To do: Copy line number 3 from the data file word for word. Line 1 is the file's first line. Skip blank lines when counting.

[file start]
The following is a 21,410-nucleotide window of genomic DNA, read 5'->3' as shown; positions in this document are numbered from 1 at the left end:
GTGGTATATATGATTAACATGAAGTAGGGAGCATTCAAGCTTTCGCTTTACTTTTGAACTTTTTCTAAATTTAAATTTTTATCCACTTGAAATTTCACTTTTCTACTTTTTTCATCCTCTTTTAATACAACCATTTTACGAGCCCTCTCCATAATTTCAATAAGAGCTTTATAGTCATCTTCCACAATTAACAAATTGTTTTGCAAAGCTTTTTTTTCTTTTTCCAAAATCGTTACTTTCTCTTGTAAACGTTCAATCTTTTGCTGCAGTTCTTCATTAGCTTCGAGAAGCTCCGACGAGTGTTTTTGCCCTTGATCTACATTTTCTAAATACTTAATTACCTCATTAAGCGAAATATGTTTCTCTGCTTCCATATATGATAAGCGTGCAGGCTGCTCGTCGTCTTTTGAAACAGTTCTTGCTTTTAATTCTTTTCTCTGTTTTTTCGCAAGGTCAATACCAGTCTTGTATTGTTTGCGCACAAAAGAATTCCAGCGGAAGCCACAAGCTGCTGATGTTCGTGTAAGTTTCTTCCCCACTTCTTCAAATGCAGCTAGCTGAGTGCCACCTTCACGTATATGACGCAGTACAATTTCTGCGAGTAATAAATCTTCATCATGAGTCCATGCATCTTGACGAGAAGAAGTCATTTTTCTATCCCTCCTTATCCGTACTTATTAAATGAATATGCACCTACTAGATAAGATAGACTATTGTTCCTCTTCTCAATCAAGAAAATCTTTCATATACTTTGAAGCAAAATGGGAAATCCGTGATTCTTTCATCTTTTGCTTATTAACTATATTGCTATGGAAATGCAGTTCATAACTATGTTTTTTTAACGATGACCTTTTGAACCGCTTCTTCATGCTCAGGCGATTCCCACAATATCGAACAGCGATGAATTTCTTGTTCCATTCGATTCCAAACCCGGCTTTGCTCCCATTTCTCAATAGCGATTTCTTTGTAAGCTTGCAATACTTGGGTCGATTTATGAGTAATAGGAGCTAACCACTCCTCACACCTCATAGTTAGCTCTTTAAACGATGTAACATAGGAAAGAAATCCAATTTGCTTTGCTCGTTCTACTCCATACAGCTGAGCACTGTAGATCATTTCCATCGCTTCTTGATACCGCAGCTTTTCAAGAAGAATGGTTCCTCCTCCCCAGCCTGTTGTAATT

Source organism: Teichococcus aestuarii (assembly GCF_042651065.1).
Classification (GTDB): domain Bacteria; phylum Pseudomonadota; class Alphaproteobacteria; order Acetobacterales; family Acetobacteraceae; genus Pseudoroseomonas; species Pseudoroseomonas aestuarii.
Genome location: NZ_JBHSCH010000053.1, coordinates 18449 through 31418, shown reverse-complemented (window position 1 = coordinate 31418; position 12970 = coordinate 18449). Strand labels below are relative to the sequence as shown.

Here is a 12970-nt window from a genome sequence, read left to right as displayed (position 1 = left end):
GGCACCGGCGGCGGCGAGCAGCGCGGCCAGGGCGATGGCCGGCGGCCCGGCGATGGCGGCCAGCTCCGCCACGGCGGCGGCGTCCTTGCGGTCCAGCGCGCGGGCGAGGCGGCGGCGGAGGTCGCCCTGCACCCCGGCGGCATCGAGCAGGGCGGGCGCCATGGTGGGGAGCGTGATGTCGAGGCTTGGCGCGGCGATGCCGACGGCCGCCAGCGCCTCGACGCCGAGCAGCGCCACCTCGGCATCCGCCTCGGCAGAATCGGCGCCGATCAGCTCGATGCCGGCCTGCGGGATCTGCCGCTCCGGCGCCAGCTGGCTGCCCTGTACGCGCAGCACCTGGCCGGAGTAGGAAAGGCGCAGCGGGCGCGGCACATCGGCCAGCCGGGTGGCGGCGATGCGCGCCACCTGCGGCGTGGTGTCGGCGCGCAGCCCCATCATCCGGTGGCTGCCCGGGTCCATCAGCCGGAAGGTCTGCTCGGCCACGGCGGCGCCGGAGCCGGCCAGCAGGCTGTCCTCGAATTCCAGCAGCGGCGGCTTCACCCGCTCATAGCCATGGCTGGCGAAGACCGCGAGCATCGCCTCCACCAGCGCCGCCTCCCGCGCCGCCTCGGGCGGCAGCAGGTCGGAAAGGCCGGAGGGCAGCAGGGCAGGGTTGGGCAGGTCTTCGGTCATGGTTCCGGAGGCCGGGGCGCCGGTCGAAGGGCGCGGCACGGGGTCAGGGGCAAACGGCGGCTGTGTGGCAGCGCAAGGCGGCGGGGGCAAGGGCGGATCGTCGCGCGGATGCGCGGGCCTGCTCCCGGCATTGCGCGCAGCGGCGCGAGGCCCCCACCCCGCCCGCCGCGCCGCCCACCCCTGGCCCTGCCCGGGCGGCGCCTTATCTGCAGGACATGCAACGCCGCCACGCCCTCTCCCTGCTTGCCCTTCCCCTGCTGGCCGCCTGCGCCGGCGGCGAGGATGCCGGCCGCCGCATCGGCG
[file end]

Source organism: Teichococcus aestuarii (assembly GCF_042651065.1).